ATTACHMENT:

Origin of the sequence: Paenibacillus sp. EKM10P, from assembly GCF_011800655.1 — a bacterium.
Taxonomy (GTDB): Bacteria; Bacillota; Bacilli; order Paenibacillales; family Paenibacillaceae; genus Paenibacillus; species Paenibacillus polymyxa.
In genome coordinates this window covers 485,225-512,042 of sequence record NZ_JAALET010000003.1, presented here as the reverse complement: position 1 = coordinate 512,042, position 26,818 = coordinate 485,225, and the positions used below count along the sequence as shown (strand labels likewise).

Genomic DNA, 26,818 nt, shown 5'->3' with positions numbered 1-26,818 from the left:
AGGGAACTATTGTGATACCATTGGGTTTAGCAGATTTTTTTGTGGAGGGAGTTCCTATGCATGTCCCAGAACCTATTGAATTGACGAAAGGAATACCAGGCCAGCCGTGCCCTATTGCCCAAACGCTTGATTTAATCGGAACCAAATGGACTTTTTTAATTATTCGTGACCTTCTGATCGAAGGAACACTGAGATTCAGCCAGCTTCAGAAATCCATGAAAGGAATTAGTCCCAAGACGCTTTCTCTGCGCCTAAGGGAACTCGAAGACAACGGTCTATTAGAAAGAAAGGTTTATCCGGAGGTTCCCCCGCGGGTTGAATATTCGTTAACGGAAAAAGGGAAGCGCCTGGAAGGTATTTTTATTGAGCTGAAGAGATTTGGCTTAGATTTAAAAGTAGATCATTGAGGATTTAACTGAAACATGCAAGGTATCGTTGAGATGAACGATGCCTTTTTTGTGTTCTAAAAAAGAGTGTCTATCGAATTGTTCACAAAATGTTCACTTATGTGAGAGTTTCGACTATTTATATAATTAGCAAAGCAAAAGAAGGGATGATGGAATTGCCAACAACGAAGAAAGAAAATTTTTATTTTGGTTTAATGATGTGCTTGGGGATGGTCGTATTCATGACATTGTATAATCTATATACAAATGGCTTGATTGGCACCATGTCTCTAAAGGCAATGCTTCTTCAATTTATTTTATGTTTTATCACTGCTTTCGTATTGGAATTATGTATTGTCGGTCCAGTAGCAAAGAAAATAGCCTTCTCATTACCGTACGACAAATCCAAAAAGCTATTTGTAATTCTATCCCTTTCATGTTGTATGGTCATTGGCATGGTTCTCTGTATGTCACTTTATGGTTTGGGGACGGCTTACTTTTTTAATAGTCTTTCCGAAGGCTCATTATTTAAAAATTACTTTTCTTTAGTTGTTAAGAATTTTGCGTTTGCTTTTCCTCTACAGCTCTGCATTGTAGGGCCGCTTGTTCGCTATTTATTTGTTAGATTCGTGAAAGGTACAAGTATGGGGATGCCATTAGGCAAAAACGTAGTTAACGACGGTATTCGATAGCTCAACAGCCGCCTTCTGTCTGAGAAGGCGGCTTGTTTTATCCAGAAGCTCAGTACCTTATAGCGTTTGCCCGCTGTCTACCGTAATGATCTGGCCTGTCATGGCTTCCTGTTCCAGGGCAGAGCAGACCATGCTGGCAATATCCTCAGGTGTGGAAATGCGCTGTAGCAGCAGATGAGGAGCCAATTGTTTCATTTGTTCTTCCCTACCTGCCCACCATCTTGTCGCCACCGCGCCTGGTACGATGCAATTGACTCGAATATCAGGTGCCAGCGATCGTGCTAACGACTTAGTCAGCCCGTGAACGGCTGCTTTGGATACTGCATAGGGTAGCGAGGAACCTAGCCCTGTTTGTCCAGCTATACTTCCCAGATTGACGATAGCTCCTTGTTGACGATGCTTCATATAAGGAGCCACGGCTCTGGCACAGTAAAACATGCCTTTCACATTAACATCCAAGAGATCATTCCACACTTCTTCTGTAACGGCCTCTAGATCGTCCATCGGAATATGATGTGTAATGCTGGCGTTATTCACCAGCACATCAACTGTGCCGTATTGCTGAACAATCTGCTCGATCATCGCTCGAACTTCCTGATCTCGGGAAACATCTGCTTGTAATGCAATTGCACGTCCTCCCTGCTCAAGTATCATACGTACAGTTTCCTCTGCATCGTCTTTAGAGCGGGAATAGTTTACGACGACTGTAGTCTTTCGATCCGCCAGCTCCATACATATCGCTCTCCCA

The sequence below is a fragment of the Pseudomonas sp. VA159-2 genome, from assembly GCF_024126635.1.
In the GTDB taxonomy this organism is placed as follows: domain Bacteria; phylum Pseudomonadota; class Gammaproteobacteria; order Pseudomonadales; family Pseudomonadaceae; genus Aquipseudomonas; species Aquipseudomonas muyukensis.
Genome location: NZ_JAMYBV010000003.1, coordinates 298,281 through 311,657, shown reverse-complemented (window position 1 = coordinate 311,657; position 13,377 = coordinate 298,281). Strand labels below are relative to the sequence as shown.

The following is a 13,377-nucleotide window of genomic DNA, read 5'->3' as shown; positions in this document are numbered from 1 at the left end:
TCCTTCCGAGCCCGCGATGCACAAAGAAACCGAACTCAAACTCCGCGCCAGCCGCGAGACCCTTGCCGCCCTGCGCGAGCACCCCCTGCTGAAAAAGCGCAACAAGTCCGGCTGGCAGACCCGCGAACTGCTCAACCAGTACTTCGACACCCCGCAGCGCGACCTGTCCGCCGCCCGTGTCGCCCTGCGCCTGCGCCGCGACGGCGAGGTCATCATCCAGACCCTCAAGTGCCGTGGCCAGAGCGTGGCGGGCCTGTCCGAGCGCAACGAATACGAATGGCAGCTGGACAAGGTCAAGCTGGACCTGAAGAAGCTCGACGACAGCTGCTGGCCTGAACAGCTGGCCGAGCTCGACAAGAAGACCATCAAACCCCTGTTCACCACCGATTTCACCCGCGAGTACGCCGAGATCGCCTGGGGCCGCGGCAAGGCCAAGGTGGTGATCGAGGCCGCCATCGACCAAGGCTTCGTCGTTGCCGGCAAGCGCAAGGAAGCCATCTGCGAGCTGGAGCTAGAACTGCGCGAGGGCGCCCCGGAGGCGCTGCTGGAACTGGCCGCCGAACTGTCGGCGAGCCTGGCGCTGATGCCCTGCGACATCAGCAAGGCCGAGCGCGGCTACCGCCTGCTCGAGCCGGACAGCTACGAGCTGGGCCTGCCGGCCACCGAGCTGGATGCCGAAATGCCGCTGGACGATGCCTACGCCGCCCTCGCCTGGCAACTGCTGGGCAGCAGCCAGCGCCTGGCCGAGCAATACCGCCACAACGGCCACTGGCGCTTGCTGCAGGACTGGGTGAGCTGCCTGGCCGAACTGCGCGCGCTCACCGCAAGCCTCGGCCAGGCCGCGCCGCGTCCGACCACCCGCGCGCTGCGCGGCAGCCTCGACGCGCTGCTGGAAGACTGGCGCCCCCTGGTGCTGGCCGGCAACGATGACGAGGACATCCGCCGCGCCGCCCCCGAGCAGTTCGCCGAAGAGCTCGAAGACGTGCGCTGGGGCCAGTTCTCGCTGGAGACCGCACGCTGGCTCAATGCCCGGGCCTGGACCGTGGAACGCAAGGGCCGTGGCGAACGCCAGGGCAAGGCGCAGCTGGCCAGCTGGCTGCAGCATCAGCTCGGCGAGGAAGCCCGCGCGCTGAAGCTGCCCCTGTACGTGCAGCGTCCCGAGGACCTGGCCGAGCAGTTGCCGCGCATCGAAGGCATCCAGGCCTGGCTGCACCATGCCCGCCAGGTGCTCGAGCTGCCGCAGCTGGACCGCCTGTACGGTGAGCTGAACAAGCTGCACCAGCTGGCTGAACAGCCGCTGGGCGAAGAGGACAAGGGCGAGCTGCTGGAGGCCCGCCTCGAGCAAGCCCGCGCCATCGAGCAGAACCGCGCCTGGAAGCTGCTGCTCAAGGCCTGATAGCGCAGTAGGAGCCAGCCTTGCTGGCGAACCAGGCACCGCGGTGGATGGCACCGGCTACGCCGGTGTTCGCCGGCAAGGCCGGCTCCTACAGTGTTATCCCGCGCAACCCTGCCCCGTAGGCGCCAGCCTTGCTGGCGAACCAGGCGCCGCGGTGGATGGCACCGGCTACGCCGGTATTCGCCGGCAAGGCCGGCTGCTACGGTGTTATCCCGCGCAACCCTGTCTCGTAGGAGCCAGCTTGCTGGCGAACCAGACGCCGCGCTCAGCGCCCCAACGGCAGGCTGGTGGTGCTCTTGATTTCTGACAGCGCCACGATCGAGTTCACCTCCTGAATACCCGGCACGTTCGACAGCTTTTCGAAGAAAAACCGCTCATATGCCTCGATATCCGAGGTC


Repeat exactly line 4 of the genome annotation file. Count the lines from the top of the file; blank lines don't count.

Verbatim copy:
Genomic DNA, 26,818 nt, shown 5'->3' with positions numbered 1-26,818 from the left: